Rafael Nadal leads 23-15 head-to-head against Roger Federer, but the Swiss great has revealed how he's managed to turn the tables in recent times.
With victory in Sunday night's Shanghai Masters final, Federer made it 4-0 against Nadal in 2017, and 5-0 in their last five match-ups dating back to last year.
Nadal has historically dominated against his great rival, leading many to question how Federer can be considered the greatest player of all time if he struggles to beat his biggest threat.
But with his fifth consecutive victory against Rafa on Sunday, Federer has well-and-truly turned the tide, and his reason for the change in fortunes is pretty simple: Not playing Nadal on clay.
Nadal owns a 13-2 overall record against Federer on the Spaniard's preferred surface, but the Swiss maestro opted not to play the French Open this year as Rafa snared a record 10th Roland Garros title.
Federer also missed the 2016 French Open through injury, but purposely opted out of this year's clay court season in a move that had many suggesting he'd done so simply to avoid playing Nadal.
Whether or not he did remains to be seen, but Federer happily admits it has helped him gain an edge over Nadal this year.
"Clearly avoiding him – not playing him on clay has helped,” said Federer after the Shanghai final.
“I'm able to stay on the hard courts or on faster courts against him, I have been playing very well when I have faced off against him."
Federer also believes he has gained a newfound psychological advantage over Rafa.
“I'm not so scarred like maybe I have been in the past, not that I was horribly scarred in any way, but I did lose against him sometimes, a lot of the times especially on the clay courts.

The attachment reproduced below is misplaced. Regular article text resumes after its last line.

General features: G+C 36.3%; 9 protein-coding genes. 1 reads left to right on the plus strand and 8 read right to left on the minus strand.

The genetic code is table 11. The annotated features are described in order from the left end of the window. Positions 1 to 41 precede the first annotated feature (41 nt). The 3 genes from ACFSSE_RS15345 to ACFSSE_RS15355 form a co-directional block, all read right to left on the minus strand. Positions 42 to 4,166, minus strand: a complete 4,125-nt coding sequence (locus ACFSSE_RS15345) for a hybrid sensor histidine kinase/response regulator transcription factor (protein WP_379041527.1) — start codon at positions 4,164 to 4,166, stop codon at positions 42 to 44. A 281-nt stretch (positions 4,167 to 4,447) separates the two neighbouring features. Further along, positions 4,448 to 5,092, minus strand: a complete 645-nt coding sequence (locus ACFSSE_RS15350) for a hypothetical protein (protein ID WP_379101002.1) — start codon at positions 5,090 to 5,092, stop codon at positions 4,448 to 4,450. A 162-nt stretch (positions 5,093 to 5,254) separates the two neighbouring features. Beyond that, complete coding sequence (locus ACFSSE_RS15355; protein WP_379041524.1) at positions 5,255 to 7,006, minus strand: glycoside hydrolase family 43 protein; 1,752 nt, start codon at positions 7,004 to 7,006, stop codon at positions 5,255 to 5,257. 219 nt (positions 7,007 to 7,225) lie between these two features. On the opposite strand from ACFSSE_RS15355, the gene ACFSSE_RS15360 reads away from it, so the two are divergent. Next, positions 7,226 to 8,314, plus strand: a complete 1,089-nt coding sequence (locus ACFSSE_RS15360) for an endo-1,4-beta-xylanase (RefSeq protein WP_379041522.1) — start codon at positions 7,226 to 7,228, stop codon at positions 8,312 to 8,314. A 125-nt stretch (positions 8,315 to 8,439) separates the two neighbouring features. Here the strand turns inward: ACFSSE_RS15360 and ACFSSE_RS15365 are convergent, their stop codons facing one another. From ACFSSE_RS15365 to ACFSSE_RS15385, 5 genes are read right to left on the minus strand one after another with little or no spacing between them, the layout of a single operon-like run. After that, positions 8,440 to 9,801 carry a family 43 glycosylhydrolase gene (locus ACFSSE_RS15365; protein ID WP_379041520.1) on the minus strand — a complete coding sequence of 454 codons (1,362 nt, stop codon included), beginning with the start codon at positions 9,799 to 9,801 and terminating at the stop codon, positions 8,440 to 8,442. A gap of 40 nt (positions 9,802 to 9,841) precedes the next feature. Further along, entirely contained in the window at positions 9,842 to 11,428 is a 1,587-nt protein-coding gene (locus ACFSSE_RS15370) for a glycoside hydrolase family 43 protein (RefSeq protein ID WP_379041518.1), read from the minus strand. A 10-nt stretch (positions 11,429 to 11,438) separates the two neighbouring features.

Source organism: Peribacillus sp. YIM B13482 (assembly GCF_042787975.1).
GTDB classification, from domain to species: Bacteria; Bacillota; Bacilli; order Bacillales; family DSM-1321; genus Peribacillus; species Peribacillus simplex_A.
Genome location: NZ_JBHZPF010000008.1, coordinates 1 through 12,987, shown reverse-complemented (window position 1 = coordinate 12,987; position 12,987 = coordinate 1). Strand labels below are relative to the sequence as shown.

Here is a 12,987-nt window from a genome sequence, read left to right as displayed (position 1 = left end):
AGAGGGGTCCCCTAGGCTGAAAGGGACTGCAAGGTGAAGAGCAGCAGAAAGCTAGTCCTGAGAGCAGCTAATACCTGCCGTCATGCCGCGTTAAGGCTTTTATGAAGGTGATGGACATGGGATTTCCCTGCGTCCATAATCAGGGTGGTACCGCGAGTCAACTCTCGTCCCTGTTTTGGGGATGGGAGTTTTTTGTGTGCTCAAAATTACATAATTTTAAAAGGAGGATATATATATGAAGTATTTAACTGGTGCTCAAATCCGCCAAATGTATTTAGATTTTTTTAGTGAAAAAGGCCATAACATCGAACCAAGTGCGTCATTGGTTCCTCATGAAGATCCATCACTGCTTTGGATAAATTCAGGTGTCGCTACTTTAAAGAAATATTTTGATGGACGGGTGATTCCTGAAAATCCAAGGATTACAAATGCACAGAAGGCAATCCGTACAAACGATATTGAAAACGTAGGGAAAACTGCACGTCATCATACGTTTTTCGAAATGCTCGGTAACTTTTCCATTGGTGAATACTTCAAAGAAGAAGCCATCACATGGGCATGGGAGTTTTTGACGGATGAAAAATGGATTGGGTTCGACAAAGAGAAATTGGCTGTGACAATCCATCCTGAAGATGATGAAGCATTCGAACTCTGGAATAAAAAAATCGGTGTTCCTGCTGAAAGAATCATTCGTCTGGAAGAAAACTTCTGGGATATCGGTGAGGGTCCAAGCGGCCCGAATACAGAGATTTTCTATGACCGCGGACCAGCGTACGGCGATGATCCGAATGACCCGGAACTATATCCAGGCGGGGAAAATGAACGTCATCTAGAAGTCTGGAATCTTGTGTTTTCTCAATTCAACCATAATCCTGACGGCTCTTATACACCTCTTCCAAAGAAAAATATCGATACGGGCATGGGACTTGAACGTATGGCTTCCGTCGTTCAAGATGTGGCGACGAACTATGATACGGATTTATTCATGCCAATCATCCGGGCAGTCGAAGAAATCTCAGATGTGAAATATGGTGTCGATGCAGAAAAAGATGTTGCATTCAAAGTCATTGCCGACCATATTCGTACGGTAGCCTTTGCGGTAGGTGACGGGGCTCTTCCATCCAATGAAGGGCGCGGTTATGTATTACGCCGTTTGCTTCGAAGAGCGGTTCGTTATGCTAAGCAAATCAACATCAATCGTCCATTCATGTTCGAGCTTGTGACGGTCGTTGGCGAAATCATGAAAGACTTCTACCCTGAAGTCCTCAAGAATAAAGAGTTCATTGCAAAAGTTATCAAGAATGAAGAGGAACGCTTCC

"I do believe I still lost that Wimbledon final in '08 because of the French Open beatdown he gave me. It just affected my first two sets when I played him at Wimbledon."
Federer has now shifted his focus to the end-of-year ATP finals in London rather than regaining the world No.1 ranking, conceding fighting Nadal for the top spot is a long shot.
"London is my priority now and I really want to win the World Tour Finals," he said. "Everything that comes now is a bonus after the year that I've had.
"Finishing as No.1 is a long shot, and I don't think it will happen but if I play like this, who knows? Maybe I will get close again."
The world No.2 has not decided as yet whether to play his home event in Basel starting in a week.
"The year has been long, yes, but I haven't played that much, to be honest," the 19-times grand slam winner said.
"The body is fine. I'm going to reassess everything after I come home to Switzerland tomorrow. I will get together with my team and just come up with a plan, set the priorities, see how my body feels tomorrow.
"But so far I'm good, I'm happy I'm feeling this way. It's been a tough week - five straight matches is always a test and a challenge for anybody's body, especially with the pressure rising throughout the event."
Federer's 94th career title pulls him level alongside Ivan Lendl to second on the all-time list, with both men trailing the 109 of Jimmy Connors.
Federer won his 350th match at the Masters 1000 level as he claimed his 27th trophy in the elite series. The 36-year-old Swiss now owns six titles from 2017 - the same as Nadal.
The Spaniard, who played with a taping on his knee, may be a non-starter for the Swiss 500 level event beginning a week from Monday.
"I don't know, I need to think about it. No, no, I cannot (decide right now). I cannot tell you."